By: Patrick Wood
Outer back cover: The orphaned Dushma lives in the arch of a railway viaduct with her unsympathetic Aunt Megan. Officially a non-person, by law she should be in the workhouse. Instead she spends her time exploring the tangle of streets beneath the viaduct and the outlandish, labyrinthine St Gotha's Cathedral, occasionally accompanied by the glamorous truant and shoplifter Alison Catfinger.
When police raid her home, Dushma flees. Rescued by a small band of fellow outcasts, she finds refuge in the forgotten passageways of the city's underground railway. But hardly has she begun to discover the truth about her new companions that she is once again running for her life. And this time she's not only threatened by the sadistic Detective Inspector Rapplemann, but also the elidra, the lethal, unpredictable electric dragons that guard the tunnels...
A kind of believable future world. Some of the things in the book seem a bit barbaric, but some things actually seem like a good idea. The book is set in Britain and unless you're "registered" there are things you can't do. You're automatically registered if you're born to parent who are allowed to have you. If you do something wrong it's 3 strikes and you don't have your registration any more. You can't travel or get a normal job unless you're registered. If you're not registered you end up in the workhouse and you're not allowed to have kids.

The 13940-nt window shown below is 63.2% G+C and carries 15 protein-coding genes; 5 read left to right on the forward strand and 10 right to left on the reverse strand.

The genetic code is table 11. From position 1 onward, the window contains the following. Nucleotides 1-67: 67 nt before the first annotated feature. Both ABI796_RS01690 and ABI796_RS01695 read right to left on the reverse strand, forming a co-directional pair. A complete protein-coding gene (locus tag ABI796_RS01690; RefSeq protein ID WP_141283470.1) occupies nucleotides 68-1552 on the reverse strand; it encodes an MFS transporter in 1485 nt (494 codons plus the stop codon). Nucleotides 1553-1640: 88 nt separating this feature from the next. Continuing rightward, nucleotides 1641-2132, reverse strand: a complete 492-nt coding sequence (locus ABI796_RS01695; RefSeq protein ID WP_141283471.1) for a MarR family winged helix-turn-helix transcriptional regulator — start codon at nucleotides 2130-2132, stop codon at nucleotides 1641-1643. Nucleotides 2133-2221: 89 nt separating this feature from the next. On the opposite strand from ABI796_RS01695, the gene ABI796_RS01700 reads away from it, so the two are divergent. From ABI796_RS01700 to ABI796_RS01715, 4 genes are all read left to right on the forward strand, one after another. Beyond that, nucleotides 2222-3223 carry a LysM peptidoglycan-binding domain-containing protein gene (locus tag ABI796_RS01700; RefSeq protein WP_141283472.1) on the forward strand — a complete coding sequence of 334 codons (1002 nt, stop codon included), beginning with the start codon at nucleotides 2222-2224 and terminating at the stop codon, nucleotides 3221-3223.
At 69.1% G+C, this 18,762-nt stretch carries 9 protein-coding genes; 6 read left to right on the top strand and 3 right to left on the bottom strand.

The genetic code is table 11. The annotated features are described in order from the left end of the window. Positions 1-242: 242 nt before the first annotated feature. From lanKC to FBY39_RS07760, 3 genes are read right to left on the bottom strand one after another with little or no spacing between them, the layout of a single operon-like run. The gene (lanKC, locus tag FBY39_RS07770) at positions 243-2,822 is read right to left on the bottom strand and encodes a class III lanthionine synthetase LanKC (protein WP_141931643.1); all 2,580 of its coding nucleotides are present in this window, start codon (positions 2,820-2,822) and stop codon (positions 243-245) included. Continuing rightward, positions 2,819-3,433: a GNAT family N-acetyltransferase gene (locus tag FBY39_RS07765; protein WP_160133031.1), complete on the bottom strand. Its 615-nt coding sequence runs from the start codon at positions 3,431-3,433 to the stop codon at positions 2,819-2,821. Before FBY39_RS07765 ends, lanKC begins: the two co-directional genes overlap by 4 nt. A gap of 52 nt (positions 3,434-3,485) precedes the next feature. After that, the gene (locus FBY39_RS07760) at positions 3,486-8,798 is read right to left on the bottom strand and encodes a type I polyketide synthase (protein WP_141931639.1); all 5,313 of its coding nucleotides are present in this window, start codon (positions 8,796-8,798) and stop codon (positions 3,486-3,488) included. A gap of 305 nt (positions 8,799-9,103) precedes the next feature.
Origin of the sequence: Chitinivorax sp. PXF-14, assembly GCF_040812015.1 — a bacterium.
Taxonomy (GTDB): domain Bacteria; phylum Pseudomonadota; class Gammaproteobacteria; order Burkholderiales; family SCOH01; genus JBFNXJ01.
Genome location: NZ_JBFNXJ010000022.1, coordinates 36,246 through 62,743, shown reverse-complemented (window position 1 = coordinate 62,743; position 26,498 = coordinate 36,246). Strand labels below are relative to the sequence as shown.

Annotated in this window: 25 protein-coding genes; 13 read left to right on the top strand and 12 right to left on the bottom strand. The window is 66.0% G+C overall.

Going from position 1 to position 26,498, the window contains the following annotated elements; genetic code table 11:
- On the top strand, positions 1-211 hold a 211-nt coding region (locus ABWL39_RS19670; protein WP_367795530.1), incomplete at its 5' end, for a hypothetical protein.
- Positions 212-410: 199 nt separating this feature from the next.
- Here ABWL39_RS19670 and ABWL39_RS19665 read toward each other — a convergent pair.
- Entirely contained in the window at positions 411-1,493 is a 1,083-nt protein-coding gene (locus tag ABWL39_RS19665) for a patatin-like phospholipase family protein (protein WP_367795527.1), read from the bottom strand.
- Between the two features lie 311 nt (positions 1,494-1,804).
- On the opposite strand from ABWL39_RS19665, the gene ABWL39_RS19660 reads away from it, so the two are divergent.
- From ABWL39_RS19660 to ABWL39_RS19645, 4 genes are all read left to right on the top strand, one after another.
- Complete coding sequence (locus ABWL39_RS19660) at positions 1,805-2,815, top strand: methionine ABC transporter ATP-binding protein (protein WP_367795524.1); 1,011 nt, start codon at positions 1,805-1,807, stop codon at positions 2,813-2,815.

The story was quite exciting. To read about how Dushma was trying to stay away from the police and how she got on with the band of outcast boys who saved her. I would have liked to learn more about the workhouse and what goes on there and also what happens to Dushma. I'm kind of hoping for a book number 2.
Dushma has a kind of issue with electricity, I don't want to go into too much detail, but I didn't really think it had too much influence over the story and I could have done without it. Part of it was okay but Wood took it a bit too far and it just made it unbelievable, I think in a way the story would have been better without it. But other than that it was a good and exciting book.